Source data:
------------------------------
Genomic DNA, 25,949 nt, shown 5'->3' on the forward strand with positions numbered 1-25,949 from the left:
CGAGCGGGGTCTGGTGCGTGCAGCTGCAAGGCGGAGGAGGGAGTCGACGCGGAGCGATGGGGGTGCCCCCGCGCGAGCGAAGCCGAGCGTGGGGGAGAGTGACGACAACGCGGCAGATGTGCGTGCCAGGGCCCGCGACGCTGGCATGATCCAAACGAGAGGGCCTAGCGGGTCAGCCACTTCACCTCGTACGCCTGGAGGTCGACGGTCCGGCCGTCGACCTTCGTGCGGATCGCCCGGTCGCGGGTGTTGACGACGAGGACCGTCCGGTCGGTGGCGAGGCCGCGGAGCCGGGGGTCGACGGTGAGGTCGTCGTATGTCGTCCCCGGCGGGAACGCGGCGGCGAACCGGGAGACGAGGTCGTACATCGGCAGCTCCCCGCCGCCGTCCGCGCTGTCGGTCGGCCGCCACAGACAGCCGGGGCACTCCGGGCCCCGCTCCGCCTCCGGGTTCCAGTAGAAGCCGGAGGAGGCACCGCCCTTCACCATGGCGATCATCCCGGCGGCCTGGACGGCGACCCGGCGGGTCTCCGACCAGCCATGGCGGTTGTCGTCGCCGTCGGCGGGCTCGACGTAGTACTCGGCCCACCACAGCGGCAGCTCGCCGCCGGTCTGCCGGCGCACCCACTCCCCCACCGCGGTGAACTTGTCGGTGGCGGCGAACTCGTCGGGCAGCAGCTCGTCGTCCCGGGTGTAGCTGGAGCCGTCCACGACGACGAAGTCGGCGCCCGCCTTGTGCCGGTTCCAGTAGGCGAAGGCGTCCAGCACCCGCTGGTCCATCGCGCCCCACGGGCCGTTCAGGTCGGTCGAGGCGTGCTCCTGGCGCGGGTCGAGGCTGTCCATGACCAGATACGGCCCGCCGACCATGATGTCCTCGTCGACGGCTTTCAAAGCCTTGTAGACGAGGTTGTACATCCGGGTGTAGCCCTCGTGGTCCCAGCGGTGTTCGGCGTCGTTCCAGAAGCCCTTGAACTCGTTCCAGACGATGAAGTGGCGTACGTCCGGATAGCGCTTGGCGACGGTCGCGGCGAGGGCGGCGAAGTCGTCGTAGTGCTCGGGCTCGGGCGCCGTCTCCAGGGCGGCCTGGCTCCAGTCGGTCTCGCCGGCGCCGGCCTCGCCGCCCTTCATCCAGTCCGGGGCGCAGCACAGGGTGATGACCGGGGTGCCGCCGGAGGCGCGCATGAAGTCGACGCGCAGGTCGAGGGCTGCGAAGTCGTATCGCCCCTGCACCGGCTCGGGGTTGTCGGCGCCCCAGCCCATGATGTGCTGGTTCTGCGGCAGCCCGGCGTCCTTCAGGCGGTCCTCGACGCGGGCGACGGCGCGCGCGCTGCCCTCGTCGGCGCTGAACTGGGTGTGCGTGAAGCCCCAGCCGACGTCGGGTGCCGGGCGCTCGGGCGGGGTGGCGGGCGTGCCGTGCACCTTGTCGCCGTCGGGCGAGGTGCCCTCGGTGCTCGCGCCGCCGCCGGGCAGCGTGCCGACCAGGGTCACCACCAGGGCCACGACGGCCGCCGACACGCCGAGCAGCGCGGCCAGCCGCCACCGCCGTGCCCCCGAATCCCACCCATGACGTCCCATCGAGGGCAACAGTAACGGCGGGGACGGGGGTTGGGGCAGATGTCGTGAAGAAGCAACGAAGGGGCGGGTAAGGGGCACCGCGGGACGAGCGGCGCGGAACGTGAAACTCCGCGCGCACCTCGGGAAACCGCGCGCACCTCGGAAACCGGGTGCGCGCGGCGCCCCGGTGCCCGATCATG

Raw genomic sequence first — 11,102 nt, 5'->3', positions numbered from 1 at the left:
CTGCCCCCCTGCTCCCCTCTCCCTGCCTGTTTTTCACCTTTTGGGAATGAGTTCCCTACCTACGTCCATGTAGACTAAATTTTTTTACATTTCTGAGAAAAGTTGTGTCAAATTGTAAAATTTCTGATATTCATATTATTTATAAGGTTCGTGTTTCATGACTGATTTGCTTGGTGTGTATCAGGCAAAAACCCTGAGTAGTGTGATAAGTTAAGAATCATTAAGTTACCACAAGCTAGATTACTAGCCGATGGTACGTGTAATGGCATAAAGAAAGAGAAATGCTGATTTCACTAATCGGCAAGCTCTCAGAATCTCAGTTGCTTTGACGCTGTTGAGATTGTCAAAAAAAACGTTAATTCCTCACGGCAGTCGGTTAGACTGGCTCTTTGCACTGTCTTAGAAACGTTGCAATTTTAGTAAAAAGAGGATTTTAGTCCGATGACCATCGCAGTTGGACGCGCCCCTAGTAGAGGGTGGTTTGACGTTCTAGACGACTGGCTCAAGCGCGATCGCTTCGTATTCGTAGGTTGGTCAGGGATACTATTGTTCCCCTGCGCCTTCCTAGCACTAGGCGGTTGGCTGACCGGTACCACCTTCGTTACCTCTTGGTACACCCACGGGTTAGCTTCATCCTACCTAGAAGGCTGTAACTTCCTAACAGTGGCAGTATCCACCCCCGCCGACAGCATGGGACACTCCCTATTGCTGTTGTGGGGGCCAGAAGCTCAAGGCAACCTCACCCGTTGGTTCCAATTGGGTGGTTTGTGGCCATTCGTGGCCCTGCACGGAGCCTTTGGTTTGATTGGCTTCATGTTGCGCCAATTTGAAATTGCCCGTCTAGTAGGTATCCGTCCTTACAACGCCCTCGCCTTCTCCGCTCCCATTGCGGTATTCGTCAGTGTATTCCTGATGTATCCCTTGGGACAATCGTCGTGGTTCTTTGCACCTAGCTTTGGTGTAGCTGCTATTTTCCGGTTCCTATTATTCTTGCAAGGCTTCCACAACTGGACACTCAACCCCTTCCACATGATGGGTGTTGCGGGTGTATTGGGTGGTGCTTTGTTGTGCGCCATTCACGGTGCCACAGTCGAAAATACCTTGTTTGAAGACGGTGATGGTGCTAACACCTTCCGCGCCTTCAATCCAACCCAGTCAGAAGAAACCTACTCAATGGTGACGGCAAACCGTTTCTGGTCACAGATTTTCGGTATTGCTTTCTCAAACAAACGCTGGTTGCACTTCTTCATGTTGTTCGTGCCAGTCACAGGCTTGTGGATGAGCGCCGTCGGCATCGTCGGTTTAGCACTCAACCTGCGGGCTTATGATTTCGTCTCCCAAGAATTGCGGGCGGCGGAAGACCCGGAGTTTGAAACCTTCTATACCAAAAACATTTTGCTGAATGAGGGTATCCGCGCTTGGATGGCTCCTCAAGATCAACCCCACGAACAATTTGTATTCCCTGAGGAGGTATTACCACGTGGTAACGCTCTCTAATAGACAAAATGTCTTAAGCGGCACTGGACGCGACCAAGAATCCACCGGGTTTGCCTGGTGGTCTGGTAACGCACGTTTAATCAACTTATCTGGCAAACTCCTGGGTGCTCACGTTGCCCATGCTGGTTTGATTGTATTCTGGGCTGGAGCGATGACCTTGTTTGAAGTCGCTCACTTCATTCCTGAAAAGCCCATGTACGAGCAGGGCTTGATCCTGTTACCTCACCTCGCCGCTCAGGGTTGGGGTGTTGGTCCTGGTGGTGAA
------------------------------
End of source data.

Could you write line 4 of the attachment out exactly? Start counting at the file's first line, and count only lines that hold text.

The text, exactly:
CTGCCCCCCTGCTCCCCTCTCCCTGCCTGTTTTTCACCTTTTGGGAATGAGTTCCCTACCTACGTCCATGTAGACTAAATTTTTTTACATTTCTGAGAAAAGTTGTGTCAAATTGTAAAATTTCTGATATTCATATTATTTATAAGGTTCGTGTTTCATGACTGATTTGCTTGGTGTGTATCAGGCAAAAACCCTGAGTAGTGTGATAAGTTAAGAATCATTAAGTTACCACAAGCTAGATTACTAGCCGATGGTACGTGTAATGGCATAAAGAAAGAGAAATGCTGATTTCACTAATCGGCAAGCTCTCAGAATCTCAGTTGCTTTGACGCTGTTGAGATTGTCAAAAAAAACGTTAATTCCTCACGGCAGTCGGTTAGACTGGCTCTTTGCACTGTCTTAGAAACGTTGCAATTTTAGTAAAAAGAGGATTTTAGTCCGATGACCATCGCAGTTGGACGCGCCCCTAGTAGAGGGTGGTTTGACGTTCTAGACGACTGGCTCAAGCGCGATCGCTTCGTATTCGTAGGTTGGTCAGGGATACTATTGTTCCCCTGCGCCTTCCTAGCACTAGGCGGTTGGCTGACCGGTACCACCTTCGTTACCTCTTGGTACACCCACGGGTTAGCTTCATCCTACCTAGAAGGCTGTAACTTCCTAACAGTGGCAGTATCCACCCCCGCCGACAGCATGGGACACTCCCTATTGCTGTTGTGGGGGCCAGAAGCTCAAGGCAACCTCACCCGTTGGTTCCAATTGGGTGGTTTGTGGCCATTCGTGGCCCTGCACGGAGCCTTTGGTTTGATTGGCTTCATGTTGCGCCAATTTGAAATTGCCCGTCTAGTAGGTATCCGTCCTTACAACGCCCTCGCCTTCTCCGCTCCCATTGCGGTATTCGTCAGTGTATTCCTGATGTATCCCTTGGGACAATCGTCGTGGTTCTTTGCACCTAGCTTTGGTGTAGCTGCTATTTTCCGGTTCCTATTATTCTTGCAAGGCTTCCACAACTGGACACTCAACCCCTTCCACATGATGGGTGTTGCGGGTGTATTGGGTGGTGCTTTGTTGTGCGCCATTCACGGTGCCACAGTCGAAAATACCTTGTTTGAAGACGGTGATGGTGCTAACACCTTCCGCGCCTTCAATCCAACCCAGTCAGAAGAAACCTACTCAATGGTGACGGCAAACCGTTTCTGGTCACAGATTTTCGGTATTGCTTTCTCAAACAAACGCTGGTTGCACTTCTTCATGTTGTTCGTGCCAGTCACAGGCTTGTGGATGAGCGCCGTCGGCATCGTCGGTTTAGCACTCAACCTGCGGGCTTATGATTTCGTCTCCCAAGAATTGCGGGCGGCGGAAGACCCGGAGTTTGAAACCTTCTATACCAAAAACATTTTGCTGAATGAGGGTATCCGCGCTTGGATGGCTCCTCAAGATCAACCCCACGAACAATTTGTATTCCCTGAGGAGGTATTACCACGTGGTAACGCTCTCTAATAGACAAAATGTCTTAAGCGGCACTGGACGCGACCAAGAATCCACCGGGTTTGCCTGGTGGTCTGGTAACGCACGTTTAATCAACTTATCTGGCAAACTCCTGGGTGCTCACGTTGCCCATGCTGGTTTGATTGTATTCTGGGCTGGAGCGATGACCTTGTTTGAAGTCGCTCACTTCATTCCTGAAAAGCCCATGTACGAGCAGGGCTTGATCCTGTTACCTCACCTCGCCGCTCAGGGTTGGGGTGTTGGTCCTGGTGGTGAA